HealtheTimes guides and inspires readers to be proactive about their health and make informed decisions about every aspect of wellness, from lifestyle and dietary choices to environmental issues. It is brought to you by Carlson Labs


Featured Articles

Simple Wisdom
Mild cognitive impairment (MCI) is considered to be a very early stage of Alzheimer’s disease, a stage when it may be possible to halt the degenerative process in the brain responsible for Alzheimer’s. Although there are several pharmaceuticals on the market that are used for treating this devastating mental disease, long-term results show that there is only little gain in symptom relief.

Continue Reading

Fair Trade
You’ve probably seen the logo while browsing the aisles at your natural products store: Fair Trade Certified chocolate, coffee, tea, herbs, or maybe even wine. Fair trade is a socially responsible food movement that aims to empower farmers by offering a premium price for their harvest. Choosing Fair Trade Certified products is one way to make your dollars matter and have a positive global impact.

Continue Reading

In the News

Brain-Protective Nutrients
It’s well documented that the omega-3s in fish are linked to benefits for the heart, and new research adds to evidence that they benefit the brain as well. In a study of 260 healthy elderly individuals, researchers found that those who ate baked or broiled fish regularly lowered their risk of developing Alzheimer’s disease. Participants were tracked for an average of 10 years. Researchers compared changes in brain scans with food questionnaires that the participants answered. Those who ate fish at least once a week (most consumed fish one to four times a week) showed less brain-cell loss in regions of the brain responsible for regulating memory than non-fish-eaters. They showed stronger short-term memory, which allowed them to perform tasks more efficiently.A separate study also adds eggs, chicken, milk, and kidney beans—or foods containing choline—to the list of brain foods. Researchers studied nearly 1,400 adults between the ages of 36 and 83 and found that those with high intakes of choline performed better on memory tests and were less likely to show changes in the brain associated with dementia. Although the difference in memory test scores between the highcholine intake group and the low-intake group were small, study authors say that the findings suggest that people with lower choline intakes are more likely to be on a “pathway” toward mental decline.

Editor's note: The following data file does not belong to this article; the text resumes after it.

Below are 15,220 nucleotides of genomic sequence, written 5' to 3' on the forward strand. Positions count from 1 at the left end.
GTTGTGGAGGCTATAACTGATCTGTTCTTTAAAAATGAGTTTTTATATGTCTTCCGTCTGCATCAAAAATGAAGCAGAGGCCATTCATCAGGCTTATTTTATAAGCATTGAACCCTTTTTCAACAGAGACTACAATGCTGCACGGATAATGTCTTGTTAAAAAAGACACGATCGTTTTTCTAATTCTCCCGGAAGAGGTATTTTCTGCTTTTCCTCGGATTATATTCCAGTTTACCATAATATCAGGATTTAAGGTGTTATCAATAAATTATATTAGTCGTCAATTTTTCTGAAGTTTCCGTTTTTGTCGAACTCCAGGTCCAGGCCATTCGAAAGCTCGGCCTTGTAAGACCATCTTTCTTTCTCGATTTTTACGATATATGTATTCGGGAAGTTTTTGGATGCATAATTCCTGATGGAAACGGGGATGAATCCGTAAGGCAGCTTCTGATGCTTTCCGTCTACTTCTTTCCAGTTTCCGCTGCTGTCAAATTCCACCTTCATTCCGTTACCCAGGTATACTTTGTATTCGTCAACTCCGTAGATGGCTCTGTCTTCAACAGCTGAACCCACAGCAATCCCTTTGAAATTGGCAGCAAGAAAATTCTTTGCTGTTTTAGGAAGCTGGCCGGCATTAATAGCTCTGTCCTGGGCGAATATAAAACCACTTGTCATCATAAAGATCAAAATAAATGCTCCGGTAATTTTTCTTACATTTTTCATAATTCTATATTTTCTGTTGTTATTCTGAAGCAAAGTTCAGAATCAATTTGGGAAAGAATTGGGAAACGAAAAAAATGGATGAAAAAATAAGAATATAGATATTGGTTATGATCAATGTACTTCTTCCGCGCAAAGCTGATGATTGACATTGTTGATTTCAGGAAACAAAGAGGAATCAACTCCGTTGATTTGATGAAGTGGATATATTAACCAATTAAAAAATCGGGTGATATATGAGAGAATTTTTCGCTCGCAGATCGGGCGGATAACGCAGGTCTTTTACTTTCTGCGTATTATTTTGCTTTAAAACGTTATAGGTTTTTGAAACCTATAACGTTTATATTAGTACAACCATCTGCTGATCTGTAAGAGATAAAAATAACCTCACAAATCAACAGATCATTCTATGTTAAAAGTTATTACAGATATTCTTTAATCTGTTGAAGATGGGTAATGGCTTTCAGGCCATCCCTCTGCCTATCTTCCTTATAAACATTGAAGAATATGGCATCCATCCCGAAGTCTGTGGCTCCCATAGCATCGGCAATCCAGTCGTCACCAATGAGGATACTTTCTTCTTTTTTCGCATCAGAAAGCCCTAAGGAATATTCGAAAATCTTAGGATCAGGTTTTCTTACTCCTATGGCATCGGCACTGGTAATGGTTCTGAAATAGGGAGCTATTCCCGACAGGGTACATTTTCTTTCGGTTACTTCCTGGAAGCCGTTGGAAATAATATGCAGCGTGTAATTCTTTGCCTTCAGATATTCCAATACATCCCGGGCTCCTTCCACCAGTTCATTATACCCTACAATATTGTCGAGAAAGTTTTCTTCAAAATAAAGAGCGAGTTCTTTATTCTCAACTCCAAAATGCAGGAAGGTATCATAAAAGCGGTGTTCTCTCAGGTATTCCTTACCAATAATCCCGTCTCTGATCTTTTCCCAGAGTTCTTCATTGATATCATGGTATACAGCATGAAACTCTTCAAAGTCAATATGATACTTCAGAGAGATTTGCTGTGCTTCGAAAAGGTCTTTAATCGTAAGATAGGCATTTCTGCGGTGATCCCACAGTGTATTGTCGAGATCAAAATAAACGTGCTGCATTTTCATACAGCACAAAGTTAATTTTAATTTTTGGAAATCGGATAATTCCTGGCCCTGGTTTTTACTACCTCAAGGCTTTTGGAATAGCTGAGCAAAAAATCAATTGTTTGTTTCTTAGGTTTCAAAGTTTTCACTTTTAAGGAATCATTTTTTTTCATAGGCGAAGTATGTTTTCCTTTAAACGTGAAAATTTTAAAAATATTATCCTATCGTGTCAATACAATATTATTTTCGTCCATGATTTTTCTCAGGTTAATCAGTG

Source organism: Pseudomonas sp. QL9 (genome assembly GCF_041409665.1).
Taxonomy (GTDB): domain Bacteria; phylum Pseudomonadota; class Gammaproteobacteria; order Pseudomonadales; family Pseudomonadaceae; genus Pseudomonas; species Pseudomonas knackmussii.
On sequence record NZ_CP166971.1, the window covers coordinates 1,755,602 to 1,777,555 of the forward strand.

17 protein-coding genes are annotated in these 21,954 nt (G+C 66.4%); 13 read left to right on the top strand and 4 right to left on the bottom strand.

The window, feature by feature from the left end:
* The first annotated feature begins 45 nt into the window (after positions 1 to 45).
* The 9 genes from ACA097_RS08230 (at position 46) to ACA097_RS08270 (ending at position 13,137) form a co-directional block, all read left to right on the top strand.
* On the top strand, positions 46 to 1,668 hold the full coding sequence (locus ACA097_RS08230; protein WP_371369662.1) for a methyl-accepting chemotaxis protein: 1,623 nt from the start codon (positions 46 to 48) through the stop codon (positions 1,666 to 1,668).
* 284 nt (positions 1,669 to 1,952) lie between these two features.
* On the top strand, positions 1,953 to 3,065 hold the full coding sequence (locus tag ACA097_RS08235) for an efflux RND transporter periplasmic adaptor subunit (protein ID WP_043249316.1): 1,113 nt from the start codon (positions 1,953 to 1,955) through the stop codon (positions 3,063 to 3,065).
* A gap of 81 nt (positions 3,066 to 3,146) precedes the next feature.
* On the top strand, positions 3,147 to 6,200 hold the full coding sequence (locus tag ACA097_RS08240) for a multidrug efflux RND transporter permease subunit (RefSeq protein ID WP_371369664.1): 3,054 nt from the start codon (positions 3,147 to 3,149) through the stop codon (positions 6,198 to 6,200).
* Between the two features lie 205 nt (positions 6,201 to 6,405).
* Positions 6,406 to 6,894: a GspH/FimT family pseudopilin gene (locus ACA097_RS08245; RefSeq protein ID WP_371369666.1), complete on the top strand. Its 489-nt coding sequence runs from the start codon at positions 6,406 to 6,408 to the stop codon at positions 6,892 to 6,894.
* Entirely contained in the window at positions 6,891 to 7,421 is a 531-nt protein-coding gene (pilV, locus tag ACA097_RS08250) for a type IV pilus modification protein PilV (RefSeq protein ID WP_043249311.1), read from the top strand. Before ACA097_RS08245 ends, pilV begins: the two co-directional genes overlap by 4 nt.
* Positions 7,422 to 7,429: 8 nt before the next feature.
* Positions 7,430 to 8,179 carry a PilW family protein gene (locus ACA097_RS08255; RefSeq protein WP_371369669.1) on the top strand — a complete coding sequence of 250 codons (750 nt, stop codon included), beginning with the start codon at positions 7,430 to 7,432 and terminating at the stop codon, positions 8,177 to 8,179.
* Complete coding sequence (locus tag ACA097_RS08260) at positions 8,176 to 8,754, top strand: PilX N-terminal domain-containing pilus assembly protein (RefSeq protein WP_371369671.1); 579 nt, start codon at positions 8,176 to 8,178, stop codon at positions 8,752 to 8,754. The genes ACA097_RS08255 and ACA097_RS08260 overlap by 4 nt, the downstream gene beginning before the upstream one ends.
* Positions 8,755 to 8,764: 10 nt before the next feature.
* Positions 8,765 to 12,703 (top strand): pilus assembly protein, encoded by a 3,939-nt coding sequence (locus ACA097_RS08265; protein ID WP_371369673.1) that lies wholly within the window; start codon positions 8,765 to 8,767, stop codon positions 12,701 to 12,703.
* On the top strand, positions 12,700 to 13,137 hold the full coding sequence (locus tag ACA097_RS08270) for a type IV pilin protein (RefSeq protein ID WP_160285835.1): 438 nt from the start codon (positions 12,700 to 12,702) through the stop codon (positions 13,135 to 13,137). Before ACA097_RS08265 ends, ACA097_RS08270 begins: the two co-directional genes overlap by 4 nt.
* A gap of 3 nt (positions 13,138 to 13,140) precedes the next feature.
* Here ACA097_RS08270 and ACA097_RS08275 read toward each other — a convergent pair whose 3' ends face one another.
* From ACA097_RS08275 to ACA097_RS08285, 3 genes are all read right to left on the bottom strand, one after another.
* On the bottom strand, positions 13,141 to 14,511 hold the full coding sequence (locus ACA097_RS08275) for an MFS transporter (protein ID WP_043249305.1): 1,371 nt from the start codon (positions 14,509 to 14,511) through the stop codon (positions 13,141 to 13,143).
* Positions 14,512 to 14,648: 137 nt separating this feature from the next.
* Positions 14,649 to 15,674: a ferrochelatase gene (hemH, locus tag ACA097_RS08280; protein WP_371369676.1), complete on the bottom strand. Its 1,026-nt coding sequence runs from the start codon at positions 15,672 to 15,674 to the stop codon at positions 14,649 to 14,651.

“Brain Food: Eating Fish May Lower Your Risk of Alzheimer’s” by Alice Park, TIME, healthland.time.com, 12/1/11
“Choline May Help Protect the Brain from Effects of Aging” by Nathan Gray, www.nutraingredients-usa.com, 11/30/11
“The Relation of Dietary Choline to Cognitive Performance . . .” by C. Poly et al., American Journal of Clinical Nutrition, 11/11
Search Site

UAS Labs DDS Probiotics
Almased
Bob's Red Mill
Olbas
Renew Life